HONG KONG (AP) — Reports of racist abuse during Hong Kong's home friendly against the Philippines this week are being investigated by local football authorities.
Hong Kong fans at Tuesday's game called their Filipino counterparts "slaves," threw bottles at them and booed the Philippines national anthem, according to the South China Morning Post newspaper and a Filipino journalist at the game. The Philippines won 1-0.
The Hong Kong Football Association will release an official report to the public and FIFA after it completes its investigation, spokesman Benny Chan said on Wednesday.
Philippines football officials said they were waiting for a report from their team before deciding whether to complain to FIFA.
The incident comes as FIFA decided last week to treat racist abuse more seriously by toughening up punishments.
Cedelf Tupas, a Philippine Daily Inquirer reporter, said the hostility began before the game even started.
"They booed our national anthem," he said,
Jeers and taunts during the game included calling the Philippines a "slave nation," he said, citing a Filipino fan and resident of Hong Kong who understood Cantonese.
The hostility intensified after the Philippines scored in the second half. By then, spectators were throwing bottles and juice cartons at the Filipino fans, Tupas said. Others made obscene gestures, he added.
"They called the attention of the security, but they were just told, 'Calm down, your team is winning.' They felt they were not sufficiently protected," Tupas said. Security personnel later tried to stop the rowdy fans.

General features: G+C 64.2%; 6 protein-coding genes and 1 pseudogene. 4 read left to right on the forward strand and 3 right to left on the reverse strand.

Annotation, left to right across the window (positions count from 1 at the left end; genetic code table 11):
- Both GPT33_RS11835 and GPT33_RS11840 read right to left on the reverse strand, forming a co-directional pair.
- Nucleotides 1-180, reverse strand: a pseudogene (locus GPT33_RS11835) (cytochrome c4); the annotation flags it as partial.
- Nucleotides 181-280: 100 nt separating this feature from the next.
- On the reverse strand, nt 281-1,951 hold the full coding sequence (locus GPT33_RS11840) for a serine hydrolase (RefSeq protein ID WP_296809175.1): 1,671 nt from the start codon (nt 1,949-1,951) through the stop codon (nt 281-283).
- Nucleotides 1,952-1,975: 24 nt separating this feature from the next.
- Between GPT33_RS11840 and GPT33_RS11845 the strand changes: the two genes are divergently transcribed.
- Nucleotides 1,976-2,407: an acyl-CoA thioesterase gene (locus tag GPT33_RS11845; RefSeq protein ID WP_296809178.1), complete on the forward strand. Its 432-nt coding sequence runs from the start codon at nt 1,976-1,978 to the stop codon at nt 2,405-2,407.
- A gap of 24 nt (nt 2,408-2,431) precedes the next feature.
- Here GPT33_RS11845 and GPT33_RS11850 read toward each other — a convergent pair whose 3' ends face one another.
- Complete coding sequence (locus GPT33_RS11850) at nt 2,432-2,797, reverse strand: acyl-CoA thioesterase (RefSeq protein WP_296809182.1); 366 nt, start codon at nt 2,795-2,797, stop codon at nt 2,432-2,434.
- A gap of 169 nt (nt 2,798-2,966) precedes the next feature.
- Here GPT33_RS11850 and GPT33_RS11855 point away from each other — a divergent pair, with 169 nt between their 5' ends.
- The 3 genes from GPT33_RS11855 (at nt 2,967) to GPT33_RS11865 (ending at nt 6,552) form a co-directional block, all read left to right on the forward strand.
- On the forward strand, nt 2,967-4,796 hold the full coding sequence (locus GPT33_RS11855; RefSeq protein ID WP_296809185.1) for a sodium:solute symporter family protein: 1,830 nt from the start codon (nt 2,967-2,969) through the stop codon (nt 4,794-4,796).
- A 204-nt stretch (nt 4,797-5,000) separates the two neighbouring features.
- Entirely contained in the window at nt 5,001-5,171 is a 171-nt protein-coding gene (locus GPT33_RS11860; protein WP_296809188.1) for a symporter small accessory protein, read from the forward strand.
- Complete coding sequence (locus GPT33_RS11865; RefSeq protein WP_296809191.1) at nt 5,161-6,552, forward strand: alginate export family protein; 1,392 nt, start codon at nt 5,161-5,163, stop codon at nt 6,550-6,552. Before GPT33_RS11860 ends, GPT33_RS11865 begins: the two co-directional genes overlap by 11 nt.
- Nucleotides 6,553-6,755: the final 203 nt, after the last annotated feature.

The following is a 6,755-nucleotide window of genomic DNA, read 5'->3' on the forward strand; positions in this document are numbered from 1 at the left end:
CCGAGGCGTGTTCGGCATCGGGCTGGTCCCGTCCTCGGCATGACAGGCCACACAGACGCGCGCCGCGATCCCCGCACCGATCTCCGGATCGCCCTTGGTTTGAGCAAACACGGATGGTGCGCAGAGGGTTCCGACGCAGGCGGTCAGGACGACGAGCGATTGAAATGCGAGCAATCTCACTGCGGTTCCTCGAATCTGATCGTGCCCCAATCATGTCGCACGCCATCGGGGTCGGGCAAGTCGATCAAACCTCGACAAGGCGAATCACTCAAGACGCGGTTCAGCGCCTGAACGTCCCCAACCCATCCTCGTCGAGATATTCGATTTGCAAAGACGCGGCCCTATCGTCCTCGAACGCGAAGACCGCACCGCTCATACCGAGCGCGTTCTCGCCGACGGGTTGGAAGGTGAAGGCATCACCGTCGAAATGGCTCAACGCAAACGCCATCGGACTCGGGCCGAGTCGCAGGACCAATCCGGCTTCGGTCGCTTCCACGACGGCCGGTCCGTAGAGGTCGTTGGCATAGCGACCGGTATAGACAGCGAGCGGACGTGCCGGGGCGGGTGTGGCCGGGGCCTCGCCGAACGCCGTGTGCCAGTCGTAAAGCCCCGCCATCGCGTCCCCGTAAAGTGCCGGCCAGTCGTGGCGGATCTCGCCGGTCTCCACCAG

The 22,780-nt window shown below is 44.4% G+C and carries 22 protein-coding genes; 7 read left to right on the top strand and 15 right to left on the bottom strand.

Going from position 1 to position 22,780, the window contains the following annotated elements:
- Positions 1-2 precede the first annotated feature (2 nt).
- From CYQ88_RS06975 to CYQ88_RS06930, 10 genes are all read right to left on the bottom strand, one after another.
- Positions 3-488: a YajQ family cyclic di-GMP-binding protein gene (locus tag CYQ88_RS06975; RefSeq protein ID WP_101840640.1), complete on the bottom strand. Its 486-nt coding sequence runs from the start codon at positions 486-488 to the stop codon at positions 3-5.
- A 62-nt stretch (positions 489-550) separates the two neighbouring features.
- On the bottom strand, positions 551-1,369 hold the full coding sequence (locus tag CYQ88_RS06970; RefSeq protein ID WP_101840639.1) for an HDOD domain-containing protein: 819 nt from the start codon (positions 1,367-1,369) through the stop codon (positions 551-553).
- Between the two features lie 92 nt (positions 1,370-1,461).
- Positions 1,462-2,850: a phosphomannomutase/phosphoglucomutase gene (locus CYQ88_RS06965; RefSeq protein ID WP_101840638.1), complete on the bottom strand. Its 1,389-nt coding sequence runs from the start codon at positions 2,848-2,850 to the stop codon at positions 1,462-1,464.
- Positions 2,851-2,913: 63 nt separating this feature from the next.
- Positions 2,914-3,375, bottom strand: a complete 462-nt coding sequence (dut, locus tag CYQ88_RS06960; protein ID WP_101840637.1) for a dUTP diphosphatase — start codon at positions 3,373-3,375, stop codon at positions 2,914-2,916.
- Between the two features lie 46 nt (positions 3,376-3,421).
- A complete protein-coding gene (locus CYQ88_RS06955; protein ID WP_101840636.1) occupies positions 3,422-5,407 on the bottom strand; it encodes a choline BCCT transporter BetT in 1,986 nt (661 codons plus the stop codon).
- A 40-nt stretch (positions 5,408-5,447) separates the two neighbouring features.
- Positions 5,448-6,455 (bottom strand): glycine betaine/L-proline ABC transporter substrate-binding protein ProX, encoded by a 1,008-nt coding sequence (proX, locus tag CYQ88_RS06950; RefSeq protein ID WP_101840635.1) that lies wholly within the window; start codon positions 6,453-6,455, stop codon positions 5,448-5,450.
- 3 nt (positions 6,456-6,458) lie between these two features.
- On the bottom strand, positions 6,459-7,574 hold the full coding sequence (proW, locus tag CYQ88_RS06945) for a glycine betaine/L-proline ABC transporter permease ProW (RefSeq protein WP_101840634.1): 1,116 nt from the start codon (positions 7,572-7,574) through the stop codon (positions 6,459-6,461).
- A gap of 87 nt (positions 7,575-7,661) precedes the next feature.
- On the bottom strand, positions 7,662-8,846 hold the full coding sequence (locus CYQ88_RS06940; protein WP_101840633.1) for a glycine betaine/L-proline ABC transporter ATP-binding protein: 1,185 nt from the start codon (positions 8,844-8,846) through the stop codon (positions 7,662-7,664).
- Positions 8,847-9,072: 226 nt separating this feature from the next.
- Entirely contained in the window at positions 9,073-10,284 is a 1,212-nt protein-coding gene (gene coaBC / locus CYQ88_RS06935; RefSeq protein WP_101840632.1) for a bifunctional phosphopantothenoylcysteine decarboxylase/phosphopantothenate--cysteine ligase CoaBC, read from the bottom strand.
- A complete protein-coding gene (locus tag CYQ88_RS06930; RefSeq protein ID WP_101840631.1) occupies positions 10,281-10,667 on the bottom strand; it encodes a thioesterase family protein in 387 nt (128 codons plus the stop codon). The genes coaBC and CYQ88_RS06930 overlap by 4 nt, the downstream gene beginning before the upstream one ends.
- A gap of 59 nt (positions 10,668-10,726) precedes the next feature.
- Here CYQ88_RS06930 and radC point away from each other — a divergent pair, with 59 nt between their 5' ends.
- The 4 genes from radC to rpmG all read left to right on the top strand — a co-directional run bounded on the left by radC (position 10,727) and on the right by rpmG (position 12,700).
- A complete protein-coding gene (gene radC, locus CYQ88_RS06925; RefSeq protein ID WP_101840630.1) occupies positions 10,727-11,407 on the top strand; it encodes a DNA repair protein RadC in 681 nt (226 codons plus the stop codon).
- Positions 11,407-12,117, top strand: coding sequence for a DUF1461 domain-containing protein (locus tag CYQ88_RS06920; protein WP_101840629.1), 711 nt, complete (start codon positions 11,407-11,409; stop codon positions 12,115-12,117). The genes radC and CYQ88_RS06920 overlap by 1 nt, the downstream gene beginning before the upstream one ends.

Tupas said the Filipino fans, who were mostly women and children, made up about 10 percent of the crowd of 4,500.
When the game ended, the Filipino players approached their fans "but the Hong Kong fans threw water bottles at them, some of them still with contents," he said. Philippines midfielder OJ Porteria picked up one bottle thrown at him and drank it in full view of the crowd.
"I and my companions were the last to leave the stadium for fear they were waiting for us outside the stadium," Tupas said.
Chan said the HKFA has a "zero-tolerance" approach to racism and condemned the "inappropriate" behavior, which he said was "bad for Hong Kong's image."
The association "hopes that fans can have better self-control in the future and bring only the passion for football to the stadium to enjoy the match," he said.
Philippine Football Federation president Mariano Araneta said team manager Dan Palami informed him there was an incident. Palami was expected to file a report by Thursday.
"I told him that you better put it in writing because it would be difficult to take action and make statements without the report," Araneta said. "If there are racist remarks and we can prove it, then FIFA has zero tolerance for racism."
The Asian Football Confederation said it would take action only if member associations file formal complaints to the confederation. A confederation representative in Kuala Lumpur declined further comment, saying it sanctioned the match but was not involved in organizing it.
Some in the southern Chinese city still hold a grudge against the Philippines since a Manila hostage-taking incident in 2010, in which eight Hong Kong tourists were killed in a bungled police rescue. The Hong Kong government has maintained a black travel warning for the Philippines since the incident, one of two it has issued. The other country to get the label is Syria.
Filipinos are also looked down upon in Hong Kong because more than 100,000 of them work as foreign domestic helpers, toiling long hours taking care of children and doing chores for middle-class families for low pay.
Oliver Teves in Manila and Sean Yoong in Kuala Lumpur contributed to this report.